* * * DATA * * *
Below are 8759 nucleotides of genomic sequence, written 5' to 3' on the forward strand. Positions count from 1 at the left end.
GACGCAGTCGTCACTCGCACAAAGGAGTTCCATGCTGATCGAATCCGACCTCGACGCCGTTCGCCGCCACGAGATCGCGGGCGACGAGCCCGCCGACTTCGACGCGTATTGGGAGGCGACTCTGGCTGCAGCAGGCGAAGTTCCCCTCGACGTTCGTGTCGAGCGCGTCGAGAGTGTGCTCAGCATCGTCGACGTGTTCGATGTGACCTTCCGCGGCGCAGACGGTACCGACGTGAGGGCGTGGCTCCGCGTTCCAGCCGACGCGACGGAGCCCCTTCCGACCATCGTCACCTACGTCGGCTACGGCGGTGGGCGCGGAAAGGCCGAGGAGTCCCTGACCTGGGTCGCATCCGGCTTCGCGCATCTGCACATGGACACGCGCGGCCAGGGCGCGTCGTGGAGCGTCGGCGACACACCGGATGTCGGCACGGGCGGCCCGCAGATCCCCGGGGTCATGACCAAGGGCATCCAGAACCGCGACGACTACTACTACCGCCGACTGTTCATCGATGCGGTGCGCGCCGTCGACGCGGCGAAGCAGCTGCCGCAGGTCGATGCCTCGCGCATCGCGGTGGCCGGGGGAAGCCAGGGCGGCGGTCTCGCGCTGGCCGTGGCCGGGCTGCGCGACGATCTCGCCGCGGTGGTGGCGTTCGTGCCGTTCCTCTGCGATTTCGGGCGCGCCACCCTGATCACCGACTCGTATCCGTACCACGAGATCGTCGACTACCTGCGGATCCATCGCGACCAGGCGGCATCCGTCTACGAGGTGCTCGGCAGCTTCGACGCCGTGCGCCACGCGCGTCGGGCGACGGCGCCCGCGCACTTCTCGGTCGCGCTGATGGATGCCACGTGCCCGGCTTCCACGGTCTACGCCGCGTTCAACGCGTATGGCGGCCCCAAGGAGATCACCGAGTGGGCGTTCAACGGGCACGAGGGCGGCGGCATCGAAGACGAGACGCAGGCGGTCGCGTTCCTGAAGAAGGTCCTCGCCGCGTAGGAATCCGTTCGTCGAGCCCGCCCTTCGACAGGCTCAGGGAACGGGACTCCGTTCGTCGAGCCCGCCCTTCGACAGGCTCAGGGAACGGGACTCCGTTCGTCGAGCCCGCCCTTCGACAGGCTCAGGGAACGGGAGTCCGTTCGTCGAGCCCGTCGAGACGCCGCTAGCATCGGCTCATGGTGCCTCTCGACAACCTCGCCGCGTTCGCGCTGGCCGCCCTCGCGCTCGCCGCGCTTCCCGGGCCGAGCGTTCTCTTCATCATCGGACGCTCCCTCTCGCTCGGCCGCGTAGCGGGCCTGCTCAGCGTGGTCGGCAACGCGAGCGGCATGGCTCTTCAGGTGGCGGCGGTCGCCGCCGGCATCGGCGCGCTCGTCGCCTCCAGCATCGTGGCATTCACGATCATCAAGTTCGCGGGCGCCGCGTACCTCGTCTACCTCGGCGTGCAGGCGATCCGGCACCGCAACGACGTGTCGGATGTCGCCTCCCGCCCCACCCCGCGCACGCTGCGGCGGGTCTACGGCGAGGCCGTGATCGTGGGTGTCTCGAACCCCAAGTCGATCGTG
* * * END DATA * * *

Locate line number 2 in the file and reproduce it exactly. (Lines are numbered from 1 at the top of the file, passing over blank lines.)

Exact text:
GACGCAGTCGTCACTCGCACAAAGGAGTTCCATGCTGATCGAATCCGACCTCGACGCCGTTCGCCGCCACGAGATCGCGGGCGACGAGCCCGCCGACTTCGACGCGTATTGGGAGGCGACTCTGGCTGCAGCAGGCGAAGTTCCCCTCGACGTTCGTGTCGAGCGCGTCGAGAGTGTGCTCAGCATCGTCGACGTGTTCGATGTGACCTTCCGCGGCGCAGACGGTACCGACGTGAGGGCGTGGCTCCGCGTTCCAGCCGACGCGACGGAGCCCCTTCCGACCATCGTCACCTACGTCGGCTACGGCGGTGGGCGCGGAAAGGCCGAGGAGTCCCTGACCTGGGTCGCATCCGGCTTCGCGCATCTGCACATGGACACGCGCGGCCAGGGCGCGTCGTGGAGCGTCGGCGACACACCGGATGTCGGCACGGGCGGCCCGCAGATCCCCGGGGTCATGACCAAGGGCATCCAGAACCGCGACGACTACTACTACCGCCGACTGTTCATCGATGCGGTGCGCGCCGTCGACGCGGCGAAGCAGCTGCCGCAGGTCGATGCCTCGCGCATCGCGGTGGCCGGGGGAAGCCAGGGCGGCGGTCTCGCGCTGGCCGTGGCCGGGCTGCGCGACGATCTCGCCGCGGTGGTGGCGTTCGTGCCGTTCCTCTGCGATTTCGGGCGCGCCACCCTGATCACCGACTCGTATCCGTACCACGAGATCGTCGACTACCTGCGGATCCATCGCGACCAGGCGGCATCCGTCTACGAGGTGCTCGGCAGCTTCGACGCCGTGCGCCACGCGCGTCGGGCGACGGCGCCCGCGCACTTCTCGGTCGCGCTGATGGATGCCACGTGCCCGGCTTCCACGGTCTACGCCGCGTTCAACGCGTATGGCGGCCCCAAGGAGATCACCGAGTGGGCGTTCAACGGGCACGAGGGCGGCGGCATCGAAGACGAGACGCAGGCGGTCGCGTTCCTGAAGAAGGTCCTCGCCGCGTAGGAATCCGTTCGTCGAGCCCGCCCTTCGACAGGCTCAGGGAACGGGACTCCGTTCGTCGAGCCCGCCCTTCGACAGGCTCAGGGAACGGGACTCCGTTCGTCGAGCCCGCCCTTCGACAGGCTCAGGGAACGGGAGTCCGTTCGTCGAGCCCGTCGAGACGCCGCTAGCATCGGCTCATGGTGCCTCTCGACAACCTCGCCGCGTTCGCGCTGGCCGCCCTCGCGCTCGCCGCGCTTCCCGGGCCGAGCGTTCTCTTCATCATCGGACGCTCCCTCTCGCTCGGCCGCGTAGCGGGCCTGCTCAGCGTGGTCGGCAACGCGAGCGGCATGGCTCTTCAGGTGGCGGCGGTCGCCGCCGGCATCGGCGCGCTCGTCGCCTCCAGCATCGTGGCATTCACGATCATCAAGTTCGCGGGCGCCGCGTACCTCGTCTACCTCGGCGTGCAGGCGATCCGGCACCGCAACGACGTGTCGGATGTCGCCTCCCGCCCCACCCCGCGCACGCTGCGGCGGGTCTACGGCGAGGCCGTGATCGTGGGTGTCTCGAACCCCAAGTCGATCGTG